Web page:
There will be few among us whose computers weren’t infected by a virus. We wouldn’t know if any data was ever stolen by a stranger sitting, say in Estonia. But, what we do recollect is how our laptops wouldn’t start; and we had to get the operating system reinstalled; and in the process, lose photos and videos we hadn’t backed up.
The buzz in cyberspace now is about the biggest, the most powerful, and the most complex computer virus ever discovered – variously called Flame, Flamer or Skywiper. It has sent alarm bells ringing, and has reminded us, for the umpteenth time, how even the best-protected network can be broken into.
The virus hit headlines in March/April this year, when the Iranian oil ministry was affected. And a few weeks back, researchers found Flame similar to Stuxnet virus that had disabled the centrifuges in an Iranian nuclear plant. What has stunned experts is the complexity of Flame, the size of which was 20MB, while Stuxnet was only about half a megabyte.
Calling it the dawn of a new era in cyberwarfare, Kaspersky Labs said the virus was “destined to leave an indelible mark on the cyber weapons’ landscape”. Symantec research shows Flamer has been operating for at least two years with the ability to steal documents, take screenshots of users’ desktops, spread via USB drives, disable security vendor products, and under certain conditions spread to other systems. One mode of operation is Bluetooth.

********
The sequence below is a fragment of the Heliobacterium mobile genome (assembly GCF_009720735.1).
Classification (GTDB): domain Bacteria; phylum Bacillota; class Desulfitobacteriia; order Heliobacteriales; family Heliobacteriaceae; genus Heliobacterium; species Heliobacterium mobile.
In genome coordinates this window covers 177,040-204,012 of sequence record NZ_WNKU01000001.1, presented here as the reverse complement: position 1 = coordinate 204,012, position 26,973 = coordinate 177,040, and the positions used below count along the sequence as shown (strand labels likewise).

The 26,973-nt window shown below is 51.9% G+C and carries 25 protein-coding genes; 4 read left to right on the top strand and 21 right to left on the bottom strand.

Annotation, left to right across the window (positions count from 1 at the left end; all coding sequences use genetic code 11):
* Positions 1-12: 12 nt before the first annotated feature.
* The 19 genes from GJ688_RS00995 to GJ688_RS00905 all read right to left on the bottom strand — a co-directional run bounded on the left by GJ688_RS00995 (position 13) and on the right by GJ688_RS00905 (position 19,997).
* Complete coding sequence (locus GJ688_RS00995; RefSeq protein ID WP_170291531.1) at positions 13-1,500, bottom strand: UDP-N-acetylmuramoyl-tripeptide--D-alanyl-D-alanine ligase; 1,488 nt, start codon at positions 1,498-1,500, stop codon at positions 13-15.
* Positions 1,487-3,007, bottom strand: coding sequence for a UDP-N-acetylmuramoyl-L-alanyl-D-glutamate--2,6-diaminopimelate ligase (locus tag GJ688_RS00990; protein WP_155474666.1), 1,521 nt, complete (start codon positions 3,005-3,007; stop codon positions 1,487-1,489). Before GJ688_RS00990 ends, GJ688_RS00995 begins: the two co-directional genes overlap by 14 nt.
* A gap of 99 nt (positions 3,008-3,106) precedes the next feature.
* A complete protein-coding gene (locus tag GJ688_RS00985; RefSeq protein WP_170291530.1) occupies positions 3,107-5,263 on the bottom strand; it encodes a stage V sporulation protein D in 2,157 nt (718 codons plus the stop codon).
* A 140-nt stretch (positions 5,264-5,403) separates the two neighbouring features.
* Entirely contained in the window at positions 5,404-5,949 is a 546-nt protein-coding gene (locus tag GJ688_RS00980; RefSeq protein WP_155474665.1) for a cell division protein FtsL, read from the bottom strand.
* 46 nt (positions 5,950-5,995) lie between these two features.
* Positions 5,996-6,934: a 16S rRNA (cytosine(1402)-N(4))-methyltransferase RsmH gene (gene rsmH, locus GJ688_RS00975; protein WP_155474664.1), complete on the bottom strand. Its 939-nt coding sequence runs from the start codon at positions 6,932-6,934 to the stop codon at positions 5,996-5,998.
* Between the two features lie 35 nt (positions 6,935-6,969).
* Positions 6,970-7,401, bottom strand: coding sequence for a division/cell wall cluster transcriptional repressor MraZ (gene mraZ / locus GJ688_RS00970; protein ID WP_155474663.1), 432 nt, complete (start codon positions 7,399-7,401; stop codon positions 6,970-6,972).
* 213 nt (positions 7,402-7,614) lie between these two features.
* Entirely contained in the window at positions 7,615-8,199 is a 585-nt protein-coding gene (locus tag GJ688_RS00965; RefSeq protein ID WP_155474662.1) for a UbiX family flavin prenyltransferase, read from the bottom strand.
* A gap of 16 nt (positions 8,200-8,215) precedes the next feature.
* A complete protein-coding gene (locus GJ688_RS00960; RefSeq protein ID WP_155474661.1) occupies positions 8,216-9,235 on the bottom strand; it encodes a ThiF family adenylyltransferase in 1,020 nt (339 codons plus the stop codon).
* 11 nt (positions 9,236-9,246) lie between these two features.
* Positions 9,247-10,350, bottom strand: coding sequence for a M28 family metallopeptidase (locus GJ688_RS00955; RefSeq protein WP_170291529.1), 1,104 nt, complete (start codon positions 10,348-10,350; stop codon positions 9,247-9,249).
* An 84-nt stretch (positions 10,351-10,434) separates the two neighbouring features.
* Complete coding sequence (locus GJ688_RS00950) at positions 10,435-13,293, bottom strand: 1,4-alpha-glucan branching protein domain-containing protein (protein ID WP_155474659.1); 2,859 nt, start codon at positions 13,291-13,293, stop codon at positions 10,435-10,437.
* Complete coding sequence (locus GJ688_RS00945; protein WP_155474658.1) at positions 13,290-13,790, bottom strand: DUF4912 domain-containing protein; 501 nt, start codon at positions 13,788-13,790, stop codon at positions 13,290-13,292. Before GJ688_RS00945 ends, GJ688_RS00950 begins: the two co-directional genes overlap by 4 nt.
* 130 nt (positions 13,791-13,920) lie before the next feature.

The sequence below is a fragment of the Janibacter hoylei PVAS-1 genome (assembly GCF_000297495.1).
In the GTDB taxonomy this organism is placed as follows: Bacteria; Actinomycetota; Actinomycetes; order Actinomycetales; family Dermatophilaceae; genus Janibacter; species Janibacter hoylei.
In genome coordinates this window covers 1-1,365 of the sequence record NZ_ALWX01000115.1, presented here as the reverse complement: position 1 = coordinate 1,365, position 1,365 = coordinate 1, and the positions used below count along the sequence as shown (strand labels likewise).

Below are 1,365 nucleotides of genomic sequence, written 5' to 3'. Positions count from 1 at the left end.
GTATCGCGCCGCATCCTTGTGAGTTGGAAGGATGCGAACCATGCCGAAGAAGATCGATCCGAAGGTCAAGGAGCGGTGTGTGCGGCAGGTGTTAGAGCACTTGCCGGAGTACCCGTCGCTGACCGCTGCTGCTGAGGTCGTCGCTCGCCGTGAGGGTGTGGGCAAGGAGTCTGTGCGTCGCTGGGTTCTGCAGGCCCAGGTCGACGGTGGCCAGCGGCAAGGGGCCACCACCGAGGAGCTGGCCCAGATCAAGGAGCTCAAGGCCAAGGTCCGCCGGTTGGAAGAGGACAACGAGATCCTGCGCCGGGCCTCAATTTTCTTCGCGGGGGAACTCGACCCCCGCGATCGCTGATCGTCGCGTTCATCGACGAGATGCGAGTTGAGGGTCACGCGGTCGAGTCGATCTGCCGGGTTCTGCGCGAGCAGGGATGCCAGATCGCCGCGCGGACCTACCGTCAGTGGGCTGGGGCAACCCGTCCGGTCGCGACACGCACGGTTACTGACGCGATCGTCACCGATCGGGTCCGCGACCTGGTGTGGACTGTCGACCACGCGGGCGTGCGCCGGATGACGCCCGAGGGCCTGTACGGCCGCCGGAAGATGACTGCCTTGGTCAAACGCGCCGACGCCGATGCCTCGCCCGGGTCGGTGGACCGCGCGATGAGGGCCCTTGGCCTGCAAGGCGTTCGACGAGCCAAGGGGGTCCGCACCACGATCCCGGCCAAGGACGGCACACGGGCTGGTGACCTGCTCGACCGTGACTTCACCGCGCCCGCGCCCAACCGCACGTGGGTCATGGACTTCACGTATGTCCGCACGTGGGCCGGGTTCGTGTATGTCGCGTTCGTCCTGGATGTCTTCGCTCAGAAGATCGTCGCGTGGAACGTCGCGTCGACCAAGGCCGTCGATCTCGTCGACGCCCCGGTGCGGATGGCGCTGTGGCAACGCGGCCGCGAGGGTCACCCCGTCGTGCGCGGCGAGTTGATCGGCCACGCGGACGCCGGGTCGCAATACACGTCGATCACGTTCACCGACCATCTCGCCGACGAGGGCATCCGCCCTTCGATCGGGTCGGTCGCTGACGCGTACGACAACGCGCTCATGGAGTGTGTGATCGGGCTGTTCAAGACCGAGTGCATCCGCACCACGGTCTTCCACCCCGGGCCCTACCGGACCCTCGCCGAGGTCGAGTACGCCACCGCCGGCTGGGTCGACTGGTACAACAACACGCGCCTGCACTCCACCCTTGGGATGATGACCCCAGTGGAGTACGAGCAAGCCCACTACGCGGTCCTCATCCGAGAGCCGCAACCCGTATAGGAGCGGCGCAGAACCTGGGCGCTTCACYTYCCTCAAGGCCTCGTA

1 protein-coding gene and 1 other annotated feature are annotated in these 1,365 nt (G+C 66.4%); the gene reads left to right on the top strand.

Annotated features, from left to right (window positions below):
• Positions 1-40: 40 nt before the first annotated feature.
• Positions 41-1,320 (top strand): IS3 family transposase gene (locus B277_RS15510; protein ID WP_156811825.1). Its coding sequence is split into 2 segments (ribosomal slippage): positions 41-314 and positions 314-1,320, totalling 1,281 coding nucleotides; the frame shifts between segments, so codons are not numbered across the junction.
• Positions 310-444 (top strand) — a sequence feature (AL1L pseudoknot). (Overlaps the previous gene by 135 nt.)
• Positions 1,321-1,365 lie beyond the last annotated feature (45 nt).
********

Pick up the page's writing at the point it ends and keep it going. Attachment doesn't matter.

According to Shantanu Ghosh, VP and MD, India Product operations, Symantec, the Bluetooth functionality of Flame is embedded in a module, which when triggered in accordance with the configuration set by the attacker, can result in two actions: one, scan Bluetooth devices in the range, and once detected, steal details like the ID; and two, the infected computer itself will appear when any Bluetooth device scans the local area.
It is networks in mainly West Asia that have been affected, but Ghosh says infections have been reported from Hungary and Hong Kong. Are we in India under threat?
Kaspersky says that it recorded instance of attacks in India. Says Alex Gostev, chief security expert, Global Research and Analysis Team, Kaspersky Lab, “Only a few detections by Kaspersky Lab anti-virus were registered on the computers with Indian IP address. But that can be any user even a tourist from another country who was in India at that moment. The countries worst hit by Flame are Iran, Israel, Syria, Lebanon.”
Says Ghosh, “This threat is highly targeted and not likely to impact most users. In addition to particular organizations being targeted, many of the compromised computers appear to be personal computers being used from home Internet connections.”
However Naresh Raval, a web developer, sounds a word of caution. “You never know. Security agencies have all said Flame is so complex that they haven’t fully understood how it works. Internet is a vast global network, and it doesn’t take much for malware to spread, and wreak havoc.”